11 famous women you had no idea served in the military

Bea Arthur of ‘Golden Girls’ served. Lennox McLendon/AP Photo
  • Women have been serving in the military in some capacity, officially or unofficially, since the Revolutionary War.
  • Just as there are famous men who are veterans, there are famous women vets as well.
  • Gal Gadot served in the Israel Defence Forces, as is compulsory in Israel.
  • Visit Insider’s homepage for more stories.

While there are many notable male celebrities who served, less focus seems to be on the women — of both today and throughout history — who have fought for their countries.

“Golden Girl” Bea Arthur was a staff sergeant for the Marines, and Gal Gadot was in the Israel Defence Forces for two years, which actually led to her big break in Hollywood.

Keep scrolling to see other famous females who have served — and learn how it helped them succeed in the long run.

Melina Glusac contributed to a previous version of this article.

“Wonder Woman” Gal Gadot served in the Israeli Defence Forces for two years.

Gal Gadot. Dia Dipasupil/Getty Images

After Gal Gadot was crowned Miss Israel in 2004, and before she became Wonder Woman in 2017, she served her mandatory two years in the Israeli Defence Forces. During Gadot’s assignment, she worked as a “physical fitness specialist,” teaching things like gymnastics and calisthenics to the soldiers.

Gadot actually credits her big break in the acting world to her military service, claiming that Justin Lin, the director of “Fast Five” and “Fast & Furious 6,” cast her in the role of Gisele because he was impressed with her military background, and her “knowledge of weapons.”

Ruth Westheimer, better known as the sex therapist Dr. Ruth, trained as a sniper in the IDF.

Dr. Ruth. Donna Svennevik/Walt Disney Television/Getty Images

Dr. Ruth is a Holocaust survivor, and after World War II ended, she moved as a teenager to what would become Israel. During her time there, she trained as a sniper due to her small size.She told the New Yorker in 2013, “I have no idea what the experience would be, if I had to show it. But I was a very good sniper.”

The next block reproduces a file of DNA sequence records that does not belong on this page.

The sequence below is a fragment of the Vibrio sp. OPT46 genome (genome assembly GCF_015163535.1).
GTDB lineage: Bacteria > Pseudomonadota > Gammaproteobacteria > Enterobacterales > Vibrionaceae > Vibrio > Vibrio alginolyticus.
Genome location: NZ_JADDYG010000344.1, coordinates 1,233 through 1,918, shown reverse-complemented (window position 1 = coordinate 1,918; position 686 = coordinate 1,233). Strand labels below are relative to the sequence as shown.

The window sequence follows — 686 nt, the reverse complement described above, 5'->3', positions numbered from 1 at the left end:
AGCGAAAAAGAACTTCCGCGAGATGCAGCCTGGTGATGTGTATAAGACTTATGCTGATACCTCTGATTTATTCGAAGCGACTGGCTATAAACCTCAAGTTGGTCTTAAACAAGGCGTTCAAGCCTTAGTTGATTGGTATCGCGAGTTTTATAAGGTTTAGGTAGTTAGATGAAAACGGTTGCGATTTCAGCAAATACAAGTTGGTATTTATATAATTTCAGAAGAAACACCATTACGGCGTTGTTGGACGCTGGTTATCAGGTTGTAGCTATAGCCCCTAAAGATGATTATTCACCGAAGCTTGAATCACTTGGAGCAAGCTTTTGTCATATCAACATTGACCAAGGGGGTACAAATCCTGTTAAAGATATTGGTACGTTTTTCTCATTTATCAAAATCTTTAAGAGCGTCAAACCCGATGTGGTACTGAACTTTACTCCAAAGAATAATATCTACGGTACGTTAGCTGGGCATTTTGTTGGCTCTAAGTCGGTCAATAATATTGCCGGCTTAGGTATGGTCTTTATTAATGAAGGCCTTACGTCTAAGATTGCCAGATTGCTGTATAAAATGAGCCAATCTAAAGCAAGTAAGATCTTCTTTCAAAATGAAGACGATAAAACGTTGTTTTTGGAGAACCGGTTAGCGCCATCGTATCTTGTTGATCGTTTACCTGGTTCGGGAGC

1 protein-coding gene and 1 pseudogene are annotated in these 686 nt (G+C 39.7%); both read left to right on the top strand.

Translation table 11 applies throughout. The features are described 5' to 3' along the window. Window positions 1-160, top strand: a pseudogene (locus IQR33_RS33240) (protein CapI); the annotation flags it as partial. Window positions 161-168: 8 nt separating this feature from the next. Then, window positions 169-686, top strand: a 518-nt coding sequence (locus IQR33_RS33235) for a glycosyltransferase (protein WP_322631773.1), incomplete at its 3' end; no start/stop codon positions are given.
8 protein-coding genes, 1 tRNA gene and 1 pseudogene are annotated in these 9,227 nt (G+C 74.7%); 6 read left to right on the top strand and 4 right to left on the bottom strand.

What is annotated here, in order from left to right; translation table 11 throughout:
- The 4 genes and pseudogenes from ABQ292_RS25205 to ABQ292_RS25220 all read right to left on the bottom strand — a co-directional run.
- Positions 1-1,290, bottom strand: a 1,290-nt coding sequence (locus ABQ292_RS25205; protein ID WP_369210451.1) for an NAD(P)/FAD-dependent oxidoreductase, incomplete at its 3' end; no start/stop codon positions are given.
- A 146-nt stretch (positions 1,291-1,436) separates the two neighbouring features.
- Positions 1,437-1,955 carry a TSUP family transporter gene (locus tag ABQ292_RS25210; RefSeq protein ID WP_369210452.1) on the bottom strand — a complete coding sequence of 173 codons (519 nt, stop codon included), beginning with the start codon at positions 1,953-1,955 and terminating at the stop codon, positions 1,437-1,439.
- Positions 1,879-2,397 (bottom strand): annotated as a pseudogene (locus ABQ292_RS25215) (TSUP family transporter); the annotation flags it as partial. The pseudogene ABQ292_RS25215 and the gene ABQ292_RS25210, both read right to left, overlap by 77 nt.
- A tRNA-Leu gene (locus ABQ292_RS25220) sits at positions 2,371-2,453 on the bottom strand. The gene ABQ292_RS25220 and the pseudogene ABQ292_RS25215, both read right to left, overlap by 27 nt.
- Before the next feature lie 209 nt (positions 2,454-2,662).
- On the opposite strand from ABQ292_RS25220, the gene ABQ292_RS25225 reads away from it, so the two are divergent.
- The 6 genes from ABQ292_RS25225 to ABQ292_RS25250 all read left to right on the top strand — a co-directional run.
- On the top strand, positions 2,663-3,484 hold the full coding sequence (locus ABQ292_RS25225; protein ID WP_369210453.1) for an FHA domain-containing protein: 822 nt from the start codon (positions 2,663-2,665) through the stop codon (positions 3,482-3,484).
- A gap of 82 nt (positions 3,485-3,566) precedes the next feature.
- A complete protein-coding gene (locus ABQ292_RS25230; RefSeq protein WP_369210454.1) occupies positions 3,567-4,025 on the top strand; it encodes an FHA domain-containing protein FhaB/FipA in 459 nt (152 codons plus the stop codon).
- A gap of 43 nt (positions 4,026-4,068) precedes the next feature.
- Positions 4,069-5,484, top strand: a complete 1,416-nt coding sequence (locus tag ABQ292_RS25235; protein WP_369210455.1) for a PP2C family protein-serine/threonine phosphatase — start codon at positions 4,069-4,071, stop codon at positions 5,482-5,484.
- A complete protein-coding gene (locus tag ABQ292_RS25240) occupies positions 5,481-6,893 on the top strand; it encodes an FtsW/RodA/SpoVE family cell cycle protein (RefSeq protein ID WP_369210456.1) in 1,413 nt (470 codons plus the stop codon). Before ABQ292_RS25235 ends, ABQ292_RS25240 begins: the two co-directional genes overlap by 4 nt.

“Golden Girl” Bea Arthur was one of the first members of the Marine Corps’ Women’s Reserve.

Bea Arthur. Lennox McLendon/AP Photo

Before she was Dorothy Zbornak on “The Golden Girls,” Emmy Award-winning actress Bea Arthur was a Marine.

Arthur enlisted into the Women’s Reserve when she was just 21 years old, first serving as a typist and truck driver. She worked her way up to staff sergeant and was honorably discharged in 1945.

According to The Daily Beast, official documents show that Arthur’s supervisors thought she was “argumentative” – which is not a far cry from the feisty persona she became known for on both “The Golden Girls” and “Maude.”

Food Network star Sunny Anderson was in the Air Force.

Sunny Anderson. Jim Spellman/Getty Images

Anderson, who hosts, “The Kitchen,” “Cooking for Real,” and “Home Made in America,” grew up around the military because of her parents. As an adult, she enlisted in the US Air Force as a radio broadcaster and journalist, and travelled the world.

Harriet Tubman was a military leader and Union spy during the Civil War.

Harriet Tubman. MPI/Getty Images

Most know Harriet Tubman for her groundbreaking work with the Underground Railroad and, later, as an abolitionist – but according to National Geographic, Tubman was also an integral part of the Civil War.

In 1863, Tubman and Colonel James Montgomery led a group of soldiers in freeing slaves from plantations in South Carolina, making Tubman the first woman in US history to lead a military expedition.

Her work continued as a spy and recruiter for the Union Army. This operation was so covert that only President Lincoln knew about it.

Tubman received compensation for her military contributions decades later, in 1899. Thomas B. Allen, the author of “Harriet Tubman, Secret Agent,” calls Tubman “one of the great heroines of the Civil War.”